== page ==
This week I attended the NLP Summit Healthcare 2023, a free virtual event organized by the John Snow Labs. It was a great event with a lot of interesting talks. I’ll share some of my key takeaways.

1. Best practices when developing NLP models

Presented in the opening keynote by Dr. David Gondek, Chief Data Scientist at John Snow Labs, he sumarized some best practices that i found interesting as I’m beginning my NLP journey:

  • Test your models! - why would you expect untested software to work? Test your models with real data and real use cases and assess it’s performance.
  • Don’t reuse academic models in production - published research ≠ building reliable systems, testing and fine-tuning are essencial parts of developing a functional tool.
  • Test beyond accuracy - Test for Robustness, Bias, Fairness, Toxicity, Efficiency, Safety. John Snow Labs developed NLP test to help with model testing beyond regular benchmarks.

2. Mitigating bias in healthcare language models

Gaurav Kaushik from ScienceIO presented a talk about mitigating bias in healthcare language models and the importance of its evaluation. Performance benchmarks lack the statistical power, they aren’t well validated enough and don’t incentivize the use of biased systems.

  • Algorithmic bias
    • Systematic and repeatable errors that yield unfair outcomes which benefit certain groups over others
    • Healthcare LP systems will influence clinical outcomes and therefore will mitigate or exacerbate outcome disparities
  • Selection Bias - data used in training the model does not represent real-world
  • Label bias - mismatch between annotations and target, e.g. due to judgement, human error, or label ambiguity
  • Training bias - models amplify biases in the training data
  • Semantic bias - bias from input representations such as inappropriate word associations
  • Demographic bias - improper sensitivity to race or gender, or impaired performance on attributes related to subgroups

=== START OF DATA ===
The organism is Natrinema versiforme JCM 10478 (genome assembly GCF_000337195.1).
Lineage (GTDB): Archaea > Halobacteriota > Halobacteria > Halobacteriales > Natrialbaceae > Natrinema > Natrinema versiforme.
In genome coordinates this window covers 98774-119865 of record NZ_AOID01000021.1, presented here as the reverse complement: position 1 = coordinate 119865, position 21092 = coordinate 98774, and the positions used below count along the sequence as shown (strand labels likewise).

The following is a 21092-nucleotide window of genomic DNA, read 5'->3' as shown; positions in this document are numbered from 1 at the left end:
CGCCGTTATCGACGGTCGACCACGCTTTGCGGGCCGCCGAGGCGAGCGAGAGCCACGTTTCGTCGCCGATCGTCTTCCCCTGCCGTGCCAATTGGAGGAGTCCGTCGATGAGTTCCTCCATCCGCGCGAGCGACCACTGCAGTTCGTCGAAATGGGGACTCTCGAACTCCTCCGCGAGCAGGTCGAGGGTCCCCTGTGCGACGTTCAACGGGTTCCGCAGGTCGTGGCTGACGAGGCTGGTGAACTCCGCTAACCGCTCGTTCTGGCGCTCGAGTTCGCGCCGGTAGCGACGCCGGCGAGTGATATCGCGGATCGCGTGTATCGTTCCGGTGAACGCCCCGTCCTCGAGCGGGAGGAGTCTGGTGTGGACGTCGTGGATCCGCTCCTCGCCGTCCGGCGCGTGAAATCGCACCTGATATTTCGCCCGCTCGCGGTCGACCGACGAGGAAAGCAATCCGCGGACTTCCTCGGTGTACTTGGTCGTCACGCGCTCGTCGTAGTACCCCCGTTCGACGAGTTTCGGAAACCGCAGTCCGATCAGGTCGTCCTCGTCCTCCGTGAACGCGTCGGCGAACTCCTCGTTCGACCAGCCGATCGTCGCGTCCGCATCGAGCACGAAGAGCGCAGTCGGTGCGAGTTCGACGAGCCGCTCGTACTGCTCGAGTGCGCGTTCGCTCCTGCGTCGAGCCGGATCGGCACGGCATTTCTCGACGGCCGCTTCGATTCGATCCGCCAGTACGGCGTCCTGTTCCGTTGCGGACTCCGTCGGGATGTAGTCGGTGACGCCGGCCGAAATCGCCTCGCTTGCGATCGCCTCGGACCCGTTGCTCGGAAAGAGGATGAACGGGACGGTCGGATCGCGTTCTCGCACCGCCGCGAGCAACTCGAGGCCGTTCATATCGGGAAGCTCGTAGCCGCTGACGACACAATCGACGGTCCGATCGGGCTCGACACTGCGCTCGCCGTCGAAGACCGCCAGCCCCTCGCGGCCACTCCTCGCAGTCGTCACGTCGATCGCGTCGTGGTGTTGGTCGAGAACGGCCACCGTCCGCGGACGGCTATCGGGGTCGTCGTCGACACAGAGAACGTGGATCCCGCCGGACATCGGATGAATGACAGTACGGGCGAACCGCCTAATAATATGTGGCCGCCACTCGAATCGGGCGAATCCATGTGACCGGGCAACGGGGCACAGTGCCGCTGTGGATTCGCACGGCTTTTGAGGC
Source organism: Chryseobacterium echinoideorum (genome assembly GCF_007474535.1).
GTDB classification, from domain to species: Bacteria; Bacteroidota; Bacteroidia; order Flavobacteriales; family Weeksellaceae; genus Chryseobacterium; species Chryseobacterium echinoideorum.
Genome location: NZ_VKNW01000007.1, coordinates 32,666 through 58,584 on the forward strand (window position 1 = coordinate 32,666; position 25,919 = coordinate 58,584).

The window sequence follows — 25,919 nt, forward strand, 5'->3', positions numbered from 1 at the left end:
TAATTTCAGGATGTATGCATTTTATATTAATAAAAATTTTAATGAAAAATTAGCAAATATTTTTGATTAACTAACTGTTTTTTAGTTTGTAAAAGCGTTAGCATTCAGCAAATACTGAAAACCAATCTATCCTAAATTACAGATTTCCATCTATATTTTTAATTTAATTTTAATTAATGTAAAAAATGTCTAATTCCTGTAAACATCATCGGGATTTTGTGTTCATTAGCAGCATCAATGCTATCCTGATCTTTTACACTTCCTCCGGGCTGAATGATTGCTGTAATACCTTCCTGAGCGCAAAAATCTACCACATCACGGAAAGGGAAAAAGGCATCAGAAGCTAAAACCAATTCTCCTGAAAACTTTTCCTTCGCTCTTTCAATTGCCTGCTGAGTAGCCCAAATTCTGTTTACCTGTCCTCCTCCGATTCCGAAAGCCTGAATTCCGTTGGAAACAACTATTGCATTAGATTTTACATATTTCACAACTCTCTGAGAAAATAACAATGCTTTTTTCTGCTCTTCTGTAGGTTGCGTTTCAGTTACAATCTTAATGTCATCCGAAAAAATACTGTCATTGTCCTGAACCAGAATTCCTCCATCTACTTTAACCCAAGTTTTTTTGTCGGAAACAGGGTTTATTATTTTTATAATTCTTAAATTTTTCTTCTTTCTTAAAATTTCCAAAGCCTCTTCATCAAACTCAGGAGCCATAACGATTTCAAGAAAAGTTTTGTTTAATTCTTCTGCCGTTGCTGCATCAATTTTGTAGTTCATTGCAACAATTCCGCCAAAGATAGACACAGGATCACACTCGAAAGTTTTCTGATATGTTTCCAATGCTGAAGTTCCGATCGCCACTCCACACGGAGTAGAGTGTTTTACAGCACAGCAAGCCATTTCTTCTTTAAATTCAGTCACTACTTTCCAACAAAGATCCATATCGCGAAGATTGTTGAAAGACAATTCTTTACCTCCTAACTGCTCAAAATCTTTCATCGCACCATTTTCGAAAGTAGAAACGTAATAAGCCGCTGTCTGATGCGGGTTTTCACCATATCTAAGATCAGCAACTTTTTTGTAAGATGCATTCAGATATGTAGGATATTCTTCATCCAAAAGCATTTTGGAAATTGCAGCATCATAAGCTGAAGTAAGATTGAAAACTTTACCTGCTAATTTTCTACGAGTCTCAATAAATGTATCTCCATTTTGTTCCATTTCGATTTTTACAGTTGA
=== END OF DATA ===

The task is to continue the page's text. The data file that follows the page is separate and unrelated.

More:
• Domain Bias - error bias in medical subdomains, such as disease areas, which can impair generalization

Check this article for further information: Beyond Accuracy: Behavioral Testing of NLP Models with CheckList

3. Prototypical Networks for Interpretable Diagnosis Prediction

Betty van Aken from DATEXIS Research Group presented a language model that makes predictions based on parts of the text that are similar to prototypical patients providing justifications that doctors understand. It uses a prototypical network with label-wise attention to find the most similar patients to the input text and then uses a transformer to predict the diagnosis. This is a great example of how NLP can be used in healthcare space and opens the door to a lot of interesting applications.

Check their demo and the paper here: This Patient Looks Like That Patient: Prototypical Networks for Interpretable Diagnosis Prediction from Clinical Text

4. EHR-Safe: Generating High-Fidelity and Privacy-Preserving Synthetic Electronic Health Records

AI in healthcare has important privacy concerns, especially when dealing with sensitive data like Electronic Health Records (EHR). Cloud AI Team suggested that one way to overcome this challenge is to generate high-fidelity, privacy-preserving synthetic EHR data. They proposed a generative modeling framework, EHR-Safe, that can generate highly realistic synthetic EHR data that are robust against privacy attacks.

Check their paper here: EHR-Safe: Generating high-fidelity and privacy-preserving synthetic electronic health records

5. Some organizations that are doing interesting work in NLP in healthcare:

  • John Snow Labs - organizer of the summit and creator of state-of-the-art NLP in healthcare, like NLP test and SparkNLP
  • Discovery Lab - Lab funded by Elsevier, Vrije Universiteit Amsterdam and the University of Amsterdam that operates at the crossroads of Knowledge Representation, Machine Learning and Natural Language Processing.
  • NeuralMed - a healthcare AI company that develops AI solutions for the healthcare industry.
  • Science IO - transforms medical text into enriched data to build solutions that improve patient care.
  • DATEXIS - Data Science and Text-based Information Systems (DATEXIS) group at Beuth University of Applied Sciences Berlin

This is a list of some interesting projects that were presented at the summit:

  • Spark NLP - an open source text processing library for Python, Java, and Scala.
  • NLP test - a suit of tests to help mitigate bias for NLP models.
  • BioMedLM - a GPT style language model trained on biomedical abstracts and papers.
  • BioGPT - a pre-trained language models on the biomedical domain.
  • ProtoPatient Demo - diagnostic predictions using clinical text and prototypical patients.
  • Clinical IE - a Large Language Model for information extraction of Clinical Text

Finally, I’ll share some of the articles that were cited in the talks:

There were many more interesting sessions I didn’t describe here, visit if you want further information. I’ll be there next year for sure! Thanks for reading!

P.S. Copilot helped writing this blog post. LLMs are amazing and I’m excited to see what the future holds for NLP!